• Submit district engineer’s approval to Design Division with PS&E package (see 5910: Submit PS&E package to Design Division) for letting.

Helpful Suggestions.

  • Allow enough lead time for approval of municipal actions.
  • Impacts to the traveling public due to detours may be calculated in the form of road user costs. If these impacts are substantial, a special provision may be included in the PS&E to require payment of increased liquidated damages by the contractor.

Critical Sequencing. Discussion and preliminary approval of road closure/detour plans should be initiated when a road closure or detour is first considered. Written approval should be obtained as soon as detour plans are completed to the point where road closure/detour timing can be reasonably defined.

Resource Material. TxDOT Plans, Specifications & Estimate Preparation Manual, Chapter 5, Section 3, Temporary Road Closure Request

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Temporary Signing, Striping, and Pavement Marking

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5760: Prepare details for temporary signing, striping, and pavement marking

Description. For detour routes on existing pavement and parallel routes, provide a detailed layout and arrangement of construction signs, construction pavement markings, traffic control devices (including temporary signals and signal heads), and drainage facilities. Dimension typical sections and plans both horizontally and vertically as necessary to result in a safe product.

Traffic control plans (TCP) detail how construction of project improvements will be accomplished. TCP should maximize traffic operations and safety, and should maximize construction worker safety during construction.

Details may be needed for parallel routes or shifted traffic on existing pavement. Night time work may also be specified.

TxDOT standard sheets should be used whenever possible because of contractor and inspector familiarity with these sheets.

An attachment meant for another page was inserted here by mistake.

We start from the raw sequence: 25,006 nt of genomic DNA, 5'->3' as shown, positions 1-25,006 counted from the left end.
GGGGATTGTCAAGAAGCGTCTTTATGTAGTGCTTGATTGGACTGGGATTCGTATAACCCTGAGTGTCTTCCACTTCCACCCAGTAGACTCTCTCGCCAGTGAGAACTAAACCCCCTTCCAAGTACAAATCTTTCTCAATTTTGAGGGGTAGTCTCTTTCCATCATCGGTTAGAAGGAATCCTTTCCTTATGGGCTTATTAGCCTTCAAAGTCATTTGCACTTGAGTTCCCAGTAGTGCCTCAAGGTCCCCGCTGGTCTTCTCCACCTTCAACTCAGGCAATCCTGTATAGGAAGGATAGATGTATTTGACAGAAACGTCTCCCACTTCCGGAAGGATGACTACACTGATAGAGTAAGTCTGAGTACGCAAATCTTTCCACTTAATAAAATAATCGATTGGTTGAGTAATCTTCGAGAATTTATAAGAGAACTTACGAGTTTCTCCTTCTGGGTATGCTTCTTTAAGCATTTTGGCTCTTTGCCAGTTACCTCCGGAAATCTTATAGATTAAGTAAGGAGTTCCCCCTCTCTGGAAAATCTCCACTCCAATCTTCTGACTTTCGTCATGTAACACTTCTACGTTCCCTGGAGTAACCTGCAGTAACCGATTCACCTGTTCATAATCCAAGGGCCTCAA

Pertinent Project Types. All projects except those that are simple enough to be described using barricade and construction standards.

Responsible Party. Roadway design engineer

Sub-tasks.

  • Obtain construction staging and detour plans.
  • Determine the need for construction speed zoning and traffic control at intersections.
  • Coordinate plans with appropriate district and area office staff.
  • Prepare final traffic control plans.

Helpful Suggestions.

  • Make sure that non-typical and transition areas are detailed.
  • Consider safe operation by pedestrians and bicyclists in detailing the TCP. Design construction markings, traffic control devices, and barriers with this goal.

Resource Material.

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Contract Provisions

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5780: Develop contract requirements

Description. A traffic control plan may require developing specific contract requirements. These contract requirements may address the following subjects:

  • work hour restrictions
  • lane closure restrictions
  • access to work area
  • use of off-duty law enforcement personnel
  • accelerated construction provisions.

Pertinent Project Types. Projects impacting the normal flow of traffic.

Responsible Party. Roadway design engineer

Helpful Suggestions. Design Division and Traffic Operations Division Field Coordination personnel are available to provide assistance.

Resource Material.

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Review

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5790: Review traffic control plan

Description. Each district should have a District Safety Review Team (DSRT). The team should consist of district individuals having sufficient authority to implement, monitor, and review the application of safety techniques and strategies, including project traffic control plans. The team might include:

  • District Design Engineer
  • District Construction Engineer
  • District Traffic Engineer
  • District Maintenance Engineer
  • Area Engineer
  • a traffic safety coordinator.

The District Safety Review Team should review as many traffic control plans as practical, but more importantly, the team should be involved in the development process to eliminate the need for lengthy reviews.

Pertinent Project Types. Projects impacting the normal flow of traffic.

Responsible Party. Roadway design engineer

Resource Material.